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The benefits and perks for parents of Spain's long-awaited Family Law

The Local Spain
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The benefits and perks for parents of Spain's long-awaited Family Law
Children on their parents' shoulders during San Fermín celebrations in Pamplona. (Photo by CESAR MANSO / AFP)

After significant delays, Spain's Family Law has been updated and greenlighted with new benefits for single-parent families, unmarried couples, the length of parental leave, school subsidies, access to housing and more.


On Tuesday February 27th, the Spanish government gave the go ahead to its updated Family Law.

The legislation, which was first approved all the way back in December 2022, was finally sent back to the government's Council of Ministers for some slight revisions but with the same legal text so that it does not have to pass through consultative bodies and be delayed again.

Despite being approved over a year ago, the law was not processed in 2023 as it lapsed with the end of the legislature due to the general election.

The government will request that it is urgently processed in the Spanish Congress. The wide-ranging law was also held up at various junctures, notably over regional powers.


Sources from Spain's Ministry of Social Rights told the Spanish press that the law is split up into five parts: principles and values; general protection for all families; specific provisions for non-traditional family units; governmental cooperation so the measures can be carried out; and finally, regulatory changes.

There have been some slight tweaks to the bill since it was first approved at the end of 2022, but the thrust of the law is essentially the same: to make life easier for families by introducing measures such as extended paid leave to care for sick children and handing out a €100 cheque to all new mothers. It also includes families in non-traditional units in wider familial protections, and attempts to level the rights of unmarried couples to those of married couples.

READ ALSO: UPDATE: Five things you should know about Spain's new Family Law

New measures

  • Single-parent families with two children will be included as large families and the changes recognise the diversity of different family models, including adoptive and LGTBI families, families with disabilities, and multiple or foster families.
  • It extends measures for carers, including the introduction of new permits for people who care for family members or co-dependents.
  • The law also creates a register of unmarried couples who will be able to access different types of leave, such as 15 days for marriage.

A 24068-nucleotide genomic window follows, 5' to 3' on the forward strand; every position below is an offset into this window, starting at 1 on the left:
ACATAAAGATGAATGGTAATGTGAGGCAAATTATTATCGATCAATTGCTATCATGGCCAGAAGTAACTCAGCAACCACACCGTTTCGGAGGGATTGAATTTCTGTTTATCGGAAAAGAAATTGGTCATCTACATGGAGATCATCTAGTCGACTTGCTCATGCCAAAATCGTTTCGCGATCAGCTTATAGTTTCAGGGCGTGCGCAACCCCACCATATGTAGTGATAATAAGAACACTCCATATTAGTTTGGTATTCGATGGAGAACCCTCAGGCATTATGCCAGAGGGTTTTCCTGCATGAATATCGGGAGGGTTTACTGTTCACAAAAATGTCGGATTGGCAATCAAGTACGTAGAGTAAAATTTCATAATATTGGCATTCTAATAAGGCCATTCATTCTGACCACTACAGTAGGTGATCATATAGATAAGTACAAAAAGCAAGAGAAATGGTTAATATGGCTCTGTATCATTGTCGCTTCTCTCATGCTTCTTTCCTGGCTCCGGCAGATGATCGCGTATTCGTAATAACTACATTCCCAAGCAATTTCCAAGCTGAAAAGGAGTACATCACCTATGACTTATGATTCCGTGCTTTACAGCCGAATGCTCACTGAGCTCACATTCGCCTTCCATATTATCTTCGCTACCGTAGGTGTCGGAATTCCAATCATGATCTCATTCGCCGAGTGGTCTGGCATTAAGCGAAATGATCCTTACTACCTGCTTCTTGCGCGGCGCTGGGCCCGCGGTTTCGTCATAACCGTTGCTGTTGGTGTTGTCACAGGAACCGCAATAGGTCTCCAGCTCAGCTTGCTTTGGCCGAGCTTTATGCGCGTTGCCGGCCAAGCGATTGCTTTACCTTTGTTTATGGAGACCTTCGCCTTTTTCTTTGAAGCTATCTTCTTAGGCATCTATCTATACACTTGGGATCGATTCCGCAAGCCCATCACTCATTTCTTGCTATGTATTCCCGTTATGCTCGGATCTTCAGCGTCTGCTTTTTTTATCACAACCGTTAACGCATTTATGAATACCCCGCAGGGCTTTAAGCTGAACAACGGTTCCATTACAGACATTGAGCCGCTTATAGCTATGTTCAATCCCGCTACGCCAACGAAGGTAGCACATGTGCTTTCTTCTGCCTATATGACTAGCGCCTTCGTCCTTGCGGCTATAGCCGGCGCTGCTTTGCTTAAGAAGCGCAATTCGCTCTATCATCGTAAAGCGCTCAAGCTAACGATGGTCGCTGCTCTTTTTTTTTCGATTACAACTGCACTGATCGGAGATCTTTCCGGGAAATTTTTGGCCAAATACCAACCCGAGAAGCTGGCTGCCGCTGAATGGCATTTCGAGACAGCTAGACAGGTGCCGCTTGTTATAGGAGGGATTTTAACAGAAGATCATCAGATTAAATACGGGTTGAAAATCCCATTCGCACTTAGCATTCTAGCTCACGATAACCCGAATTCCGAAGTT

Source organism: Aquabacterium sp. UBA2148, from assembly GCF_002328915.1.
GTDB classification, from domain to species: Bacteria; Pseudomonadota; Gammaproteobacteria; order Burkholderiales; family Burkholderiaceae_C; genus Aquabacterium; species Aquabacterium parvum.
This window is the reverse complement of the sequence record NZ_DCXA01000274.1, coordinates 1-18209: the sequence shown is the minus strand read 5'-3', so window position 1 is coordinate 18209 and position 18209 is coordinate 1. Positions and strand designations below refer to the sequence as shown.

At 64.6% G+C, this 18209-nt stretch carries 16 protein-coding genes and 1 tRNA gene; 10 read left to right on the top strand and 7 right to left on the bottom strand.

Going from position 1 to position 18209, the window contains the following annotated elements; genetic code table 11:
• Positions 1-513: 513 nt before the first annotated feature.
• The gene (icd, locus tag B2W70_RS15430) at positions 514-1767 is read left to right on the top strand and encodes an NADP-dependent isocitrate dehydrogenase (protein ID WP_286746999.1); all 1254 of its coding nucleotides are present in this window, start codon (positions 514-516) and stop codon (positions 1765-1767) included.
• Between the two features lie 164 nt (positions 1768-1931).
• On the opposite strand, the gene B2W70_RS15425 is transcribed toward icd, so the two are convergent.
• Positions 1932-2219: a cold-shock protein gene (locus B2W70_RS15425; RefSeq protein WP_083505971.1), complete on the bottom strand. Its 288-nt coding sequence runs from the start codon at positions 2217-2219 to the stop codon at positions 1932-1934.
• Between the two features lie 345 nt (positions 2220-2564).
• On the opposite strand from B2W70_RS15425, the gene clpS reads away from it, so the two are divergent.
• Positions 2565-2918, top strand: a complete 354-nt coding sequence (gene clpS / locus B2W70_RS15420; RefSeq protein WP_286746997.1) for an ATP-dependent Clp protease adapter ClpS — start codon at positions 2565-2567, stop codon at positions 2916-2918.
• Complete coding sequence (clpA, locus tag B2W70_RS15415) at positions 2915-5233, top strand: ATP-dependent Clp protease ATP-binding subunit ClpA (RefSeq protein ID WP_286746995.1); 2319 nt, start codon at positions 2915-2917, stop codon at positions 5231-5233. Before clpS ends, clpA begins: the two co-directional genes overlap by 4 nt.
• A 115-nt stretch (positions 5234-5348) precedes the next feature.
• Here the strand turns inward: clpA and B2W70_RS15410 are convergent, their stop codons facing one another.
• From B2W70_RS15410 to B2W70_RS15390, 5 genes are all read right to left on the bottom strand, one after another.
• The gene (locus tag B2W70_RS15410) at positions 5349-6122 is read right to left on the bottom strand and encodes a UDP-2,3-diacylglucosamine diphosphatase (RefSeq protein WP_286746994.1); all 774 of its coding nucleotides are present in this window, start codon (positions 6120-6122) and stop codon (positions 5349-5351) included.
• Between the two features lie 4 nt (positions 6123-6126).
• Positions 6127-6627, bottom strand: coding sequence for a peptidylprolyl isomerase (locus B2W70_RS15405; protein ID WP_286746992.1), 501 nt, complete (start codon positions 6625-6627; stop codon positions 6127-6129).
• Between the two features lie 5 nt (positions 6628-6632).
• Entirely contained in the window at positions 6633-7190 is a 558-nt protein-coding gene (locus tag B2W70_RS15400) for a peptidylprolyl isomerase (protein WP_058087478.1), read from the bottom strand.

• As for large families (described as "families with greater needs for child-rearing support" in the text) the law brings 300,000 single-parent households with two children or more into this category, with all the rights and benefits that this entails.
  • It also grants the same status to households with two children where a family member has a disability, those with a victim of gender violence, parents who have sole custody but do not receive child support, and those with two children in which one parent is in hospital treatment for a year or has been imprisoned.


  • The extension of parental leave from 16 to 20 weeks and the reformulation of parental leave allowing fathers and mothers to have eight weeks of leave per child during the first 8 years of life. 4 of the 8 weeks will be paid.
  • The law also establishes that single-parent families will have priority when choosing schools and accessing subsidised housing.
  • Likewise, single-parent families will have access to sixteen weeks of infant education free of charge within two years of birth.
  • The law also talks of creating a "state framework" to support the first 1,000 days since birth "to guarantee a good start in life for all girls and boys", involving access to universal health care that includes risk assessment during pregnancy, early care support and the detection of developmental difficulties.
  • It also includes a progressive increase in the supply of school places in the first cycle of infant education to meet the needs of children up to 3 years old.

READ ALSO: Single parents in Spain: What benefits and aid are you eligible for?

Other key aspects of the law include:

  • A parenting cheque of €100 per month per child (€125 in the case of single-parent families) will be extended to mothers with children from ages 0 to 3 years, whether they work or not. Previously this was only given to those who were employed. This means it will include all mothers, even those who receive unemployment benefits. Those who have temporary or part-time work will also receive the benefit. According to Spain's Ministry of Social Rights, this is set to benefit some 200,000 to 250,000 new mothers.
  • One of the most important perks of the new law is that it allows parents to take five days paid leave off work to look after a sick child. This is also extended to parents, grandparents, grandchildren and siblings, if you need to take care of any of these other members of your family.


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